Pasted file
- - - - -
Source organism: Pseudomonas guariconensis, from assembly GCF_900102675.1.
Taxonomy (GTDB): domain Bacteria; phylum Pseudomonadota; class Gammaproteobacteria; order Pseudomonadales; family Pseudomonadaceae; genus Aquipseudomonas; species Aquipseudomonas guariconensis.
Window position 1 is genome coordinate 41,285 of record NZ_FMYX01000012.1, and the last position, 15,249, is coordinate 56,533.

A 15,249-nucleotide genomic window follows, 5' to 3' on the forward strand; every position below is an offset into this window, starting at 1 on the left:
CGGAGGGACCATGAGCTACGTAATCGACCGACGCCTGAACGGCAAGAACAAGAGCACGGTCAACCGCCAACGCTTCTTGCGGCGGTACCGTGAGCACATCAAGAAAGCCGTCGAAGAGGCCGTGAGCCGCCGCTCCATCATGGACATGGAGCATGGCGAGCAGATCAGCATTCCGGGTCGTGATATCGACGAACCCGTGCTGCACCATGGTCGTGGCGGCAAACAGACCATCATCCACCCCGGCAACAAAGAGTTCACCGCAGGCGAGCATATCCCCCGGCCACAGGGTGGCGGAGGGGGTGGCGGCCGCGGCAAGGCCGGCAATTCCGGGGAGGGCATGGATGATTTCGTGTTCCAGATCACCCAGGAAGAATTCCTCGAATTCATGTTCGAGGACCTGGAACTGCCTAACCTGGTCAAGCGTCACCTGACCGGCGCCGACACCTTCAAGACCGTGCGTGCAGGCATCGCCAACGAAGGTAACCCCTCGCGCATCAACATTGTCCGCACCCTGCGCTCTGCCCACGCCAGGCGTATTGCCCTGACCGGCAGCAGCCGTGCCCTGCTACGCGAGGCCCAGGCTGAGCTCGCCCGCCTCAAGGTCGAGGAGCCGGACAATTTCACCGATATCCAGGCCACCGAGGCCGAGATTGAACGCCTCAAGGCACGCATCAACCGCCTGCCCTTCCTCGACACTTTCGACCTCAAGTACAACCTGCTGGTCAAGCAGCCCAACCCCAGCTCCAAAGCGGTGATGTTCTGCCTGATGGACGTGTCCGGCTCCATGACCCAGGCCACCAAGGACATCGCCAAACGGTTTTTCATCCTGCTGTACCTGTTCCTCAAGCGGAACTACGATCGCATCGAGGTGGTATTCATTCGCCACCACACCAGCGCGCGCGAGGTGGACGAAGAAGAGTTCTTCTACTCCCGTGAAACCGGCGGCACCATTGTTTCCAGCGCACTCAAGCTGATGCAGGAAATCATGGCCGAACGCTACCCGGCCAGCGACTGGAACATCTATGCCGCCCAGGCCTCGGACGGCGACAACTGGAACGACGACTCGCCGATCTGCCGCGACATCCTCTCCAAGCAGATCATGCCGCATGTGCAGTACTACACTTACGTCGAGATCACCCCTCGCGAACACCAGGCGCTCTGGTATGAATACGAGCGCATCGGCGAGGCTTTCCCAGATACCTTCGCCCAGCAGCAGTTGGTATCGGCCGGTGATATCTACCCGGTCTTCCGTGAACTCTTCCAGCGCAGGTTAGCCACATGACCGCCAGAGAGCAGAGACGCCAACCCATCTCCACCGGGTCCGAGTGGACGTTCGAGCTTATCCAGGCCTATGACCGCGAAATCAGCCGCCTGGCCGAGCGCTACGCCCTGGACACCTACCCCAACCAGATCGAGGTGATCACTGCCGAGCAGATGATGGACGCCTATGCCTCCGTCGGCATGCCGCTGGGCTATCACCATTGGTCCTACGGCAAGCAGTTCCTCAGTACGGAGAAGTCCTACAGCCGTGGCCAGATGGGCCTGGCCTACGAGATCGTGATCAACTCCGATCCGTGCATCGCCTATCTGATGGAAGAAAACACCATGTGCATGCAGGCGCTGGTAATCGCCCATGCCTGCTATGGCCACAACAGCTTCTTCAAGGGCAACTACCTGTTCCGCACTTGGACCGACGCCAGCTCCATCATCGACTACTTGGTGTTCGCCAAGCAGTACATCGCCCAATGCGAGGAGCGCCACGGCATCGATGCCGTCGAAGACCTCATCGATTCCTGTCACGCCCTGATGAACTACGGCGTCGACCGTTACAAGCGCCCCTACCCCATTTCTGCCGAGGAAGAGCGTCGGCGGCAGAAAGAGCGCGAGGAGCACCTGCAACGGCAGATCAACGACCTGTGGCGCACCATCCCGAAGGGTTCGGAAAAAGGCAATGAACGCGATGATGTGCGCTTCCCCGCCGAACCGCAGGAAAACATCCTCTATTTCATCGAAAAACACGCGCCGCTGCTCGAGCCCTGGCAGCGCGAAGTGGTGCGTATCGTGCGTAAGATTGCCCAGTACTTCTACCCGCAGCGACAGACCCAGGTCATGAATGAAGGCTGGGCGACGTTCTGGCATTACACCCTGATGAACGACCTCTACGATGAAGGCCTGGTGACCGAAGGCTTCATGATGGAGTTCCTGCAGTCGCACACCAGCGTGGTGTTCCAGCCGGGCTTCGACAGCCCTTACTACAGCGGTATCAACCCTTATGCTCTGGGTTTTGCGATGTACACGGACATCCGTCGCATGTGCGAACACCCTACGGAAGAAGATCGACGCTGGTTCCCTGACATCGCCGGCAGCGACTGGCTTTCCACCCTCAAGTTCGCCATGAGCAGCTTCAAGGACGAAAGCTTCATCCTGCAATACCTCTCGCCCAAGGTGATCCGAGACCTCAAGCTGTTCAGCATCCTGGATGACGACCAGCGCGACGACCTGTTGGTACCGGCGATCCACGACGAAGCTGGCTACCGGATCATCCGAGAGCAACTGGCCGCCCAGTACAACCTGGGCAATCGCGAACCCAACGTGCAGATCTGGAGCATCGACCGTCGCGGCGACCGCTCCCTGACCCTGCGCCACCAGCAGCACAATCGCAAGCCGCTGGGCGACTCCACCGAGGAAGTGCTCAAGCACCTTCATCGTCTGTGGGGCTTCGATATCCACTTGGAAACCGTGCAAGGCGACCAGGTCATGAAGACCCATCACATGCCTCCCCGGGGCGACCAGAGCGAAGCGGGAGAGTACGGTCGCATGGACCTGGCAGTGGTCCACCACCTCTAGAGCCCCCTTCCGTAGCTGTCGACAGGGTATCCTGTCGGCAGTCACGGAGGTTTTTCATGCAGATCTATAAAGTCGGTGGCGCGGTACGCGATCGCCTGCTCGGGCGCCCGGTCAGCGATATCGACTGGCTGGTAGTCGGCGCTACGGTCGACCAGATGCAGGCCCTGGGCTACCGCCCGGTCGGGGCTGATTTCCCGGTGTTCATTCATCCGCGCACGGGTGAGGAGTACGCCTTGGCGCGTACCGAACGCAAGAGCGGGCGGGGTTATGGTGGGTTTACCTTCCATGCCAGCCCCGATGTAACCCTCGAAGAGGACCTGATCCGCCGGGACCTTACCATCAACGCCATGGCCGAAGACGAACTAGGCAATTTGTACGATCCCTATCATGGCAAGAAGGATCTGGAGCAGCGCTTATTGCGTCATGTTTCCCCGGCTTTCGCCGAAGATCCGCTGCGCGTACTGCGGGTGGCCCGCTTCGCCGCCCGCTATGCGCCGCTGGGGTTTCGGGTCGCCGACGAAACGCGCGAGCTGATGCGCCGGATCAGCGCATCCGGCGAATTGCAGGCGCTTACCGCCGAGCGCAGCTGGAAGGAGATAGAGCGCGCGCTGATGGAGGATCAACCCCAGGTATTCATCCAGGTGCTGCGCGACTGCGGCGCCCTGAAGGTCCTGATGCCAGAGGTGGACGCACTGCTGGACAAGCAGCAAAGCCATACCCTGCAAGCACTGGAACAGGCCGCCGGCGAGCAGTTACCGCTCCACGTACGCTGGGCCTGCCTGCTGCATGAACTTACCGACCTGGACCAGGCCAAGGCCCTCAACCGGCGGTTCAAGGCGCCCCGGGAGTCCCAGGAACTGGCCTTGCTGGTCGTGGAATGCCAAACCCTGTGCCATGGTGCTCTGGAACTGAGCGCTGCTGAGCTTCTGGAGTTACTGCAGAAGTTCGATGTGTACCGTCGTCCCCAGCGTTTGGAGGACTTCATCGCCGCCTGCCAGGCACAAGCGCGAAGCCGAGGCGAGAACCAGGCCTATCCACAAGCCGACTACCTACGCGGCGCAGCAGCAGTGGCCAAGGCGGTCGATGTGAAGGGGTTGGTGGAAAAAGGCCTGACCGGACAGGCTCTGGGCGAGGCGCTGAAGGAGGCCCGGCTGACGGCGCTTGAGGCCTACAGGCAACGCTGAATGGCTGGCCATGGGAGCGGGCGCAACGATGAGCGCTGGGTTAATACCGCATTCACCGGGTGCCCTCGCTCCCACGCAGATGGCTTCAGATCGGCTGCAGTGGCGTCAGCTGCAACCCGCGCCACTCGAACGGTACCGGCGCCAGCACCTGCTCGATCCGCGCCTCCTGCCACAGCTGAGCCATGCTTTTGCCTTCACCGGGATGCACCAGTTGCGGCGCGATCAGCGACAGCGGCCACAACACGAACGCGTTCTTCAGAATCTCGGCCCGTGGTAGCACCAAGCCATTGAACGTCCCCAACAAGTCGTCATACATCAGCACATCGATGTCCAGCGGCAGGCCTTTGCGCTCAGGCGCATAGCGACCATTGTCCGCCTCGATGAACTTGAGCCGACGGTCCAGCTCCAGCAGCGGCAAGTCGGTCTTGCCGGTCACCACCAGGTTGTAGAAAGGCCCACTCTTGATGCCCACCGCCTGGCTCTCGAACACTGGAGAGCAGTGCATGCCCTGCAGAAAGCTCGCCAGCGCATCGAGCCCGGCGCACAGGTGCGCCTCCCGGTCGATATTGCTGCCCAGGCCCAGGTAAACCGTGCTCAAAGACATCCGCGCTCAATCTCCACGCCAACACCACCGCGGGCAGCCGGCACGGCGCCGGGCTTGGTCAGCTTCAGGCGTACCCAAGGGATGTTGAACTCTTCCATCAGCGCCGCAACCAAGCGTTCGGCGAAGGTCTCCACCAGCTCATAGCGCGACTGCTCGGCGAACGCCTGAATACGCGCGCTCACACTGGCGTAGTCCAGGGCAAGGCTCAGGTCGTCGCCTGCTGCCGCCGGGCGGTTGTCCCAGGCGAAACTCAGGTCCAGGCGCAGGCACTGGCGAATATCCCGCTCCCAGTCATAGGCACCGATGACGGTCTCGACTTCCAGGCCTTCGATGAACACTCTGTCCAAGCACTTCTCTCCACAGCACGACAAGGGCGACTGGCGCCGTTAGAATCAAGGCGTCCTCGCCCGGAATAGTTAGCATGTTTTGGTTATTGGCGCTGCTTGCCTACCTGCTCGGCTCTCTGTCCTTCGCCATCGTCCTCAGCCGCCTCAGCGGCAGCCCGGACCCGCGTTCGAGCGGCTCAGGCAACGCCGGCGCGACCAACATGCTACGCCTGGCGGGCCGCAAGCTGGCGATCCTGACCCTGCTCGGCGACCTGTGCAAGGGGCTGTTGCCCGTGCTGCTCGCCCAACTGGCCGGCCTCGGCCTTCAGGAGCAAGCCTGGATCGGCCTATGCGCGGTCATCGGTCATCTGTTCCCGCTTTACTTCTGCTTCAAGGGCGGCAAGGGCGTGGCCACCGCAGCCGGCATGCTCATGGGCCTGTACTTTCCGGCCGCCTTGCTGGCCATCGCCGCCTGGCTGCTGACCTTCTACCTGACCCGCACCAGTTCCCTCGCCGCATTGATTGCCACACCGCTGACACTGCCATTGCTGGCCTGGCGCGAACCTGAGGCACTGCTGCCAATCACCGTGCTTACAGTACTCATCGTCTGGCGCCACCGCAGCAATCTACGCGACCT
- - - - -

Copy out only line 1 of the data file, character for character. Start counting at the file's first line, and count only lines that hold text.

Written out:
Source organism: Pseudomonas guariconensis, from assembly GCF_900102675.1.